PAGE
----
Thursday, October 02, 2008
Introducing a Series of Posts on the Role of Legal Research and Writing
I never planned on teaching Legal Research and Writing, but boy am I glad that I did. I taught in Stanford's fellowship program, which is similar to, but not the same as (or, as my seventh grade math teacher always said--when she wasn't saying "I'm from the show me state Missouri, so you'd better show me"--"it's the same but different") programs at Harvard, Chicago, NYU, and elsewhere, in that Fellows teach the first year legal research and writing curriculum while preparing to go on the tenure-track market. (At same later point I will share some thoughts about doing these Fellowship programs.)
In this series of posts, I will focus on the role of an LRW program (or whatever name it goes by at your school) in the law school curriculum. Here are some topics that I hope to cover (feel free to suggest more!), followed by one initial thought:
- What does an LRW program try to achieve?
- What should the LRW curriculum be?
- Who should teach LRW?
- How does an LRW program relate to the doctrinal curriculum, and what, why, and how should doctrinal faculty think about the LRW program?
- Is IRAC Evil?
- Should we rethink LRW programs?
In my view, an LRW program is crucial. In some ways, I think it is the most important law school class--in both the obvious sense (it comes closest to preparing students to actually do the work that they will do as summer associates, interns, and junior lawyers) and in a more controversial sense that will become clearer throughout this series.
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In most law schools, they really teach legal writing rather than legal research because most LRW faculty don't know or don't really care about legal research. I think legal research should be taught as a separate class.
Posted by: anon | Oct 2, 2008 12:08:34 PM
In many schools, legal research IS a separate class.
Unfortunately, there is no theory of “good” legal writing. Lawyers are awfully skittish about whether anything they do is a “skill” or more of an expression of their great philosophical brilliance. This means that law schools look down on legal writing. But this also means that nobody will ever study whether substantive law is changed because of writing. Seriously, do you think that the government has a steady string of losses in the GTMO cases because of BAD legal writing. Are the jails filled with people whose lawyers just couldn’t bluebook a record cite? And what judge is going to tell a kid that his father will spend the rest of his life in jail because his lawyer didn’t IRAC.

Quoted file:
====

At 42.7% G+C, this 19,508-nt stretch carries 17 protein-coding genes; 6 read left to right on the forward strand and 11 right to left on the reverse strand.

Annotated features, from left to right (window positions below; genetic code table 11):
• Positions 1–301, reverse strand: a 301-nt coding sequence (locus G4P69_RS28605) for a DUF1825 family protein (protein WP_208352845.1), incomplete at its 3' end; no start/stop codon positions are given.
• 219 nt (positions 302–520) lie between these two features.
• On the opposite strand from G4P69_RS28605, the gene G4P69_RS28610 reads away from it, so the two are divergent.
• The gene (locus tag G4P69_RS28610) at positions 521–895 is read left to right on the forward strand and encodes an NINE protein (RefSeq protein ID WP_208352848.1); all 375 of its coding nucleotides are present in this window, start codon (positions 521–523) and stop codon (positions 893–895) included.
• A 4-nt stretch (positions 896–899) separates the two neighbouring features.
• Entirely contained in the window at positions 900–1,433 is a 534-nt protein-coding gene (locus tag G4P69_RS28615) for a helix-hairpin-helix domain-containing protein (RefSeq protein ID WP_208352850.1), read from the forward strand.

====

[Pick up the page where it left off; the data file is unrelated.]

IRAC is probably a necessity for new law students. They just came out of undergraduate programs which are haphazard and tolerate all sorts of crap.
Posted by: S.cotus | Oct 2, 2008 1:06:28 PM
Well, research professors were very interested in the recent Kennedy v. Louisiana kerfluffle, in which the substantive law may have been changed by the failure to do good research.
Legal research programs are largely "throw them in and let them teach themselves how to swim." This was possible in a book-oriented world, when finding anything was difficult and required some skill. With the advent of computerized research, finding something is easy; finding the right thing is hard. Law schools have, for the most part, yet to make a necessary adjustment in training students how to think about research.
Posted by: michelle | Oct 2, 2008 1:37:43 PM
What I think that many schools don’t properly convey is that the law is highly specialized. The result is that any ethical lawyer doesn’t need to do much original research because they already know their field backwards and forwards. Obviously they keep up as they are ethnically required to do: they read all Supreme Court and Court of Appeals cases (or state supreme court cases) and any specialized materials as they become available. But, on the whole, most research is to find juicy quotes or some stuff that is outside their normal area of practice.
Posted by: S.cotus | Oct 2, 2008 2:15:02 PM
S.cotus: For first year law students, the vast majority of law schools have legal research and writing together. There are a minority of law schools that have a separate legal research class for first years. According to the ALWD/LWI 2004 Survey, 141 programs integrate research and writing instruction. 2004 was the latest available and I don't think too much has changed in the past four years.
For second and third years, most law schools offer a separate advanced legal research class.
Posted by: anon | Oct 2, 2008 3:24:23 PM
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